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FORUMS Photography Talk by Genre Nature & Landscapes Talk 
Thread started 21 Jun 2016 (Tuesday) 08:08
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Shooting the stars from a Boat

 
Ontario55
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Jun 21, 2016 08:08 |  #1

How do you shoot the stars from a boat?
The boat is over 300 ft long with a large deck.
What settings and lens would you suggest?
Due to boat movement and engine vibration a long shutter speed with or without a tripod is out
Thanks




  
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gjl711
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Jun 21, 2016 08:15 |  #2

You really have few option. As you mentioned, long shutter speeds are not an option because the boat is always moving so experiment and see what's the slowest you can get away with, use your fastest glass, and bump the ISO as high as you can. You can also try using one of the astro stackers and see if you get better results stacking multiple images.


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MalVeauX
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Post edited over 3 years ago by MalVeauX.
     
Jun 21, 2016 08:17 |  #3

Ontario55 wrote in post #18045728 (external link)
How do you shoot the stars from a boat?
The boat is over 300 ft long with a large deck.
What settings and lens would you suggest?
Due to boat movement and engine vibration a long shutter speed with or without a tripod is out
Thanks

Heya,

Really, really high ISO and a lens with IS (or a body with in-body image stabilization), and fast aperture.

I'd start with F1.4 or F1.8, ISO 12,800, 1/10th with a wide angle (24mm) on a full frame in very dark skies with stabilization on (if applicable, dunno what you're shooting, a Sony body with IBIS would allow a 24mm F1.4 to be stabilized). See if you can get anything with it. That's probably the limits of your camera & lens, which means, if you can't get anything, that's it. Long exposure and stable mounts are really how it's done, as you know. It will be a challenge from a boat for sure.

That said, at 300 feet, the boat might be stable enough to get 1~2 seconds without much error on a wide lens. Might be worth trying.

Very best,


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Ontario55
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Post edited over 3 years ago by Ontario55.
     
Jun 21, 2016 08:23 |  #4

I should have mentioned that I was planning on shooting this with a Canon 5D MK 111 and my 24-70 2.8 lens, which is non IS




  
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MalVeauX
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Jun 21, 2016 08:30 |  #5

Ontario55 wrote in post #18045743 (external link)
I should have mentioned that I was planning on shooting this with a Canon 5D MK 111 and my 24-70 2.8 lens, which is non IS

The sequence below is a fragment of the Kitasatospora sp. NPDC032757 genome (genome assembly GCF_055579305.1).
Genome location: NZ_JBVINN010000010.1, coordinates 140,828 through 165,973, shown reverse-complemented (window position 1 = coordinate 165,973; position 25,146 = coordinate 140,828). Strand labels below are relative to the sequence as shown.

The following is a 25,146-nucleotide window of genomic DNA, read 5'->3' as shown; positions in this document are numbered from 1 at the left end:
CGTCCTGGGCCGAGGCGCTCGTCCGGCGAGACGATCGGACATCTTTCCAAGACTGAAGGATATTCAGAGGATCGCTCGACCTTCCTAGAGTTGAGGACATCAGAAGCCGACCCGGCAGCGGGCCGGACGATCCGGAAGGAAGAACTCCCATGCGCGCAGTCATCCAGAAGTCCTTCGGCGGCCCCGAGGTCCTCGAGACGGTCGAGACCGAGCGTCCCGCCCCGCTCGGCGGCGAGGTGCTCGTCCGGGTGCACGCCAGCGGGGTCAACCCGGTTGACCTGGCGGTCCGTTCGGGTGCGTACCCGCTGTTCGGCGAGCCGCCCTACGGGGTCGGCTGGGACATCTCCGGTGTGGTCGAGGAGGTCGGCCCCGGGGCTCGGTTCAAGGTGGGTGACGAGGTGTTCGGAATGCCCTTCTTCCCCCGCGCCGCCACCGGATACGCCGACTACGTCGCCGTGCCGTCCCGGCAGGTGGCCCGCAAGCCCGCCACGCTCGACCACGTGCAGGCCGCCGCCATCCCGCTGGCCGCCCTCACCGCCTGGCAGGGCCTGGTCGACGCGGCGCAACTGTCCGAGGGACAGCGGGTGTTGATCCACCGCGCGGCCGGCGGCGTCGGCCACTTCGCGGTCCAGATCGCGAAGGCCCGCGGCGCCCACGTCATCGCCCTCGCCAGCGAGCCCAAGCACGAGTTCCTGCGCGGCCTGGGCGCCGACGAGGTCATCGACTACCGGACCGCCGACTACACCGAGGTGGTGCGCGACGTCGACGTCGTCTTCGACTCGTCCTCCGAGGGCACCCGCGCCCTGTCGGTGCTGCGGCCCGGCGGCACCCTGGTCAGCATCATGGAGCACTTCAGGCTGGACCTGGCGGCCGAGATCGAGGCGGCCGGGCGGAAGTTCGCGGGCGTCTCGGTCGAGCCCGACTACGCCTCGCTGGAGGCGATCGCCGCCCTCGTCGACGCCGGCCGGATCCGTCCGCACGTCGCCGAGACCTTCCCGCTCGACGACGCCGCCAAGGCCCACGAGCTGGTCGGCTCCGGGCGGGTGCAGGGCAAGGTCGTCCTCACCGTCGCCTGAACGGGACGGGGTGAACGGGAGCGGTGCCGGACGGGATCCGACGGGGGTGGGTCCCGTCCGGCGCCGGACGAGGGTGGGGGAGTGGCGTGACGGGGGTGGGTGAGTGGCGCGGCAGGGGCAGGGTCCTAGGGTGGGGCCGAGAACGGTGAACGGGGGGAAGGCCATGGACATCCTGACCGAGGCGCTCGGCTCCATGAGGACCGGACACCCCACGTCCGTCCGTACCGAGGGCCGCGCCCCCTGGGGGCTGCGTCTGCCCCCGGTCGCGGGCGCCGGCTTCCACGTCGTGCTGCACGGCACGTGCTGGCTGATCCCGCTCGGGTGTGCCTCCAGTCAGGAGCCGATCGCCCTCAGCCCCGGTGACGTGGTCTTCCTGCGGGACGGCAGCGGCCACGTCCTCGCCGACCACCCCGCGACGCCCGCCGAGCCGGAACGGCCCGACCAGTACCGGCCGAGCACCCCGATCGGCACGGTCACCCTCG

All you can do is max the ISO, wide open the lens, and take exposures at the lowest tolerable shutter speed you can manage at 24mm since you have no stabilization and no mount.

Again, on a 300 foot vessel, unless it's ultra windy or in really rough seas, you could probably get 1~2 seconds from a tripod. Or, at least a really slow shutter, far slower than you'll get handheld I would bet. I would take a tripod just to experiment with if possible. Or at least a monopod.

At F2.8, and ISO 12,800, you're going to still need 3 second exposure time for a lot of things (like core of milky way where it's bright). For less bright areas, it will take longer exposure.

F2.8, ISO 6400 and 6 seconds is a common exposure for core of milky way for example. You can extrapolate from there.

You might get 3 seconds from a wide angle on a tripod, even on a boat, since it's so large.

Very best,


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Ontario55
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Jun 21, 2016 10:40 as a reply to  @ MalVeauX's post |  #6

Thanks for all the info and suggestions. It is a large lake (not one of the Great Lakes so movement will be less than a Cruise ship at sea (or hopefully it will be).
If possible I'll try to get near the center of the boat to lessen any side to side and front to back effects.




  
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John ­ from ­ PA
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Jun 21, 2016 16:18 |  #7

Ontario55 wrote in post #18045862 (external link)
If possible I'll try to get near the center of the boat to lessen any side to side and front to back effects.

If that doesn't help, then run the boat aground. :)




  
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Shooting the stars from a Boat
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